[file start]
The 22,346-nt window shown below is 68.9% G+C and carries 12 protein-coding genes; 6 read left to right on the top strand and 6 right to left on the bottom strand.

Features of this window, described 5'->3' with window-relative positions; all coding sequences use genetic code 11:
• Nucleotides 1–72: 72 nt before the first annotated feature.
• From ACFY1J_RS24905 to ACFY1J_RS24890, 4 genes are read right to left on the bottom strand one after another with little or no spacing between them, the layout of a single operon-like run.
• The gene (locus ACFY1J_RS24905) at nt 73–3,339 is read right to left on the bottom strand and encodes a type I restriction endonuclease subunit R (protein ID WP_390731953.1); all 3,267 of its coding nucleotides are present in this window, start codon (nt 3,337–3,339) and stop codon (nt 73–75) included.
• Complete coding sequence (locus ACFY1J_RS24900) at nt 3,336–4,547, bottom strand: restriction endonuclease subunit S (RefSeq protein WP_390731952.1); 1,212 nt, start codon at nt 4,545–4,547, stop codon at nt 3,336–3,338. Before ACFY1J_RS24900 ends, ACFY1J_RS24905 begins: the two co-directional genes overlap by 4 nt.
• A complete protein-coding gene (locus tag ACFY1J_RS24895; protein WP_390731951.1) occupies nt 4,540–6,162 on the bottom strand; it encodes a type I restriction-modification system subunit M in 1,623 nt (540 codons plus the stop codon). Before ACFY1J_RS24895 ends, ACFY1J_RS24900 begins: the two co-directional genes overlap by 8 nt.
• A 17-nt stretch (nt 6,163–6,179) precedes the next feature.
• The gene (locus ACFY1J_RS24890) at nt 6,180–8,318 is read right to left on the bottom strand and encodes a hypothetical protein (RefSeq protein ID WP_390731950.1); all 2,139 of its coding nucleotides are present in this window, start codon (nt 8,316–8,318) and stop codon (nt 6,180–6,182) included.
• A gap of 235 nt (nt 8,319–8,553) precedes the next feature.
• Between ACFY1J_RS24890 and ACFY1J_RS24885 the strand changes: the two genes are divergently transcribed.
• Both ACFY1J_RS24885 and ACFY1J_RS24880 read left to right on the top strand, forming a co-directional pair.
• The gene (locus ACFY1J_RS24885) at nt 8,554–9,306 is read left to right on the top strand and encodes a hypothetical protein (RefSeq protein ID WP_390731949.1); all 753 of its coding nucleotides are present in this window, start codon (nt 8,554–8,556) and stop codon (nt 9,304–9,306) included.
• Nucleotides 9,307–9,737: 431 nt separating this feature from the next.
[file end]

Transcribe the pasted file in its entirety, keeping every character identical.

The 22,346-nt window shown below is 68.9% G+C and carries 12 protein-coding genes; 6 read left to right on the top strand and 6 right to left on the bottom strand.

Features of this window, described 5'->3' with window-relative positions; all coding sequences use genetic code 11:
• Nucleotides 1–72: 72 nt before the first annotated feature.
• From ACFY1J_RS24905 to ACFY1J_RS24890, 4 genes are read right to left on the bottom strand one after another with little or no spacing between them, the layout of a single operon-like run.
• The gene (locus ACFY1J_RS24905) at nt 73–3,339 is read right to left on the bottom strand and encodes a type I restriction endonuclease subunit R (protein ID WP_390731953.1); all 3,267 of its coding nucleotides are present in this window, start codon (nt 3,337–3,339) and stop codon (nt 73–75) included.
• Complete coding sequence (locus ACFY1J_RS24900) at nt 3,336–4,547, bottom strand: restriction endonuclease subunit S (RefSeq protein WP_390731952.1); 1,212 nt, start codon at nt 4,545–4,547, stop codon at nt 3,336–3,338. Before ACFY1J_RS24900 ends, ACFY1J_RS24905 begins: the two co-directional genes overlap by 4 nt.
• A complete protein-coding gene (locus tag ACFY1J_RS24895; protein WP_390731951.1) occupies nt 4,540–6,162 on the bottom strand; it encodes a type I restriction-modification system subunit M in 1,623 nt (540 codons plus the stop codon). Before ACFY1J_RS24895 ends, ACFY1J_RS24900 begins: the two co-directional genes overlap by 8 nt.
• A 17-nt stretch (nt 6,163–6,179) precedes the next feature.
• The gene (locus ACFY1J_RS24890) at nt 6,180–8,318 is read right to left on the bottom strand and encodes a hypothetical protein (RefSeq protein ID WP_390731950.1); all 2,139 of its coding nucleotides are present in this window, start codon (nt 8,316–8,318) and stop codon (nt 6,180–6,182) included.
• A gap of 235 nt (nt 8,319–8,553) precedes the next feature.
• Between ACFY1J_RS24890 and ACFY1J_RS24885 the strand changes: the two genes are divergently transcribed.
• Both ACFY1J_RS24885 and ACFY1J_RS24880 read left to right on the top strand, forming a co-directional pair.
• The gene (locus ACFY1J_RS24885) at nt 8,554–9,306 is read left to right on the top strand and encodes a hypothetical protein (RefSeq protein ID WP_390731949.1); all 753 of its coding nucleotides are present in this window, start codon (nt 8,554–8,556) and stop codon (nt 9,304–9,306) included.
• Nucleotides 9,307–9,737: 431 nt separating this feature from the next.